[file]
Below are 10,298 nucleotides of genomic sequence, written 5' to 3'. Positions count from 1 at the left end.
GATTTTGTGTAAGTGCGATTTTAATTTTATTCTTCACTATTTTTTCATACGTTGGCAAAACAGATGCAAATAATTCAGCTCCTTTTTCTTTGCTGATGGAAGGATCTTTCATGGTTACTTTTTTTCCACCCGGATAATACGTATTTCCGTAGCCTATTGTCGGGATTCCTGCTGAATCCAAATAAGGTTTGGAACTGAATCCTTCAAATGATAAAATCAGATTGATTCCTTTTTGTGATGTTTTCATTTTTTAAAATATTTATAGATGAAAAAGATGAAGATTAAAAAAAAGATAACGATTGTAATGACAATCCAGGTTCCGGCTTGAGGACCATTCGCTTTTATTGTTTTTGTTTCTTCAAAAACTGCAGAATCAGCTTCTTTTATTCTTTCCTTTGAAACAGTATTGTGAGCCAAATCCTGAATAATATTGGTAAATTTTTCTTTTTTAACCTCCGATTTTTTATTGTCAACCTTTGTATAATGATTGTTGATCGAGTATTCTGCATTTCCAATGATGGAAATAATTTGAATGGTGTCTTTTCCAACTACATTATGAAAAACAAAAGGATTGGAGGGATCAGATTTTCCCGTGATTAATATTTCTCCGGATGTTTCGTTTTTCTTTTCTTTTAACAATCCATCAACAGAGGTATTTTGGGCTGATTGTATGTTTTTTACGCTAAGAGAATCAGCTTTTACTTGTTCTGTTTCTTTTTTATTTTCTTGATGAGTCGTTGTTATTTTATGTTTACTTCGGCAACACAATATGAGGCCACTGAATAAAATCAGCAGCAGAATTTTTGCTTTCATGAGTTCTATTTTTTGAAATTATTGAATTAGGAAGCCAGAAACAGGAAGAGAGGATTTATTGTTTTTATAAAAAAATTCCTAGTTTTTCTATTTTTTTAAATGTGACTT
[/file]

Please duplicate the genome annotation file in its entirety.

Below are 10,298 nucleotides of genomic sequence, written 5' to 3'. Positions count from 1 at the left end.
GATTTTGTGTAAGTGCGATTTTAATTTTATTCTTCACTATTTTTTCATACGTTGGCAAAACAGATGCAAATAATTCAGCTCCTTTTTCTTTGCTGATGGAAGGATCTTTCATGGTTACTTTTTTTCCACCCGGATAATACGTATTTCCGTAGCCTATTGTCGGGATTCCTGCTGAATCCAAATAAGGTTTGGAACTGAATCCTTCAAATGATAAAATCAGATTGATTCCTTTTTGTGATGTTTTCATTTTTTAAAATATTTATAGATGAAAAAGATGAAGATTAAAAAAAAGATAACGATTGTAATGACAATCCAGGTTCCGGCTTGAGGACCATTCGCTTTTATTGTTTTTGTTTCTTCAAAAACTGCAGAATCAGCTTCTTTTATTCTTTCCTTTGAAACAGTATTGTGAGCCAAATCCTGAATAATATTGGTAAATTTTTCTTTTTTAACCTCCGATTTTTTATTGTCAACCTTTGTATAATGATTGTTGATCGAGTATTCTGCATTTCCAATGATGGAAATAATTTGAATGGTGTCTTTTCCAACTACATTATGAAAAACAAAAGGATTGGAGGGATCAGATTTTCCCGTGATTAATATTTCTCCGGATGTTTCGTTTTTCTTTTCTTTTAACAATCCATCAACAGAGGTATTTTGGGCTGATTGTATGTTTTTTACGCTAAGAGAATCAGCTTTTACTTGTTCTGTTTCTTTTTTATTTTCTTGATGAGTCGTTGTTATTTTATGTTTACTTCGGCAACACAATATGAGGCCACTGAATAAAATCAGCAGCAGAATTTTTGCTTTCATGAGTTCTATTTTTTGAAATTATTGAATTAGGAAGCCAGAAACAGGAAGAGAGGATTTATTGTTTTTATAAAAAAATTCCTAGTTTTTCTATTTTTTTAAATGTGACTT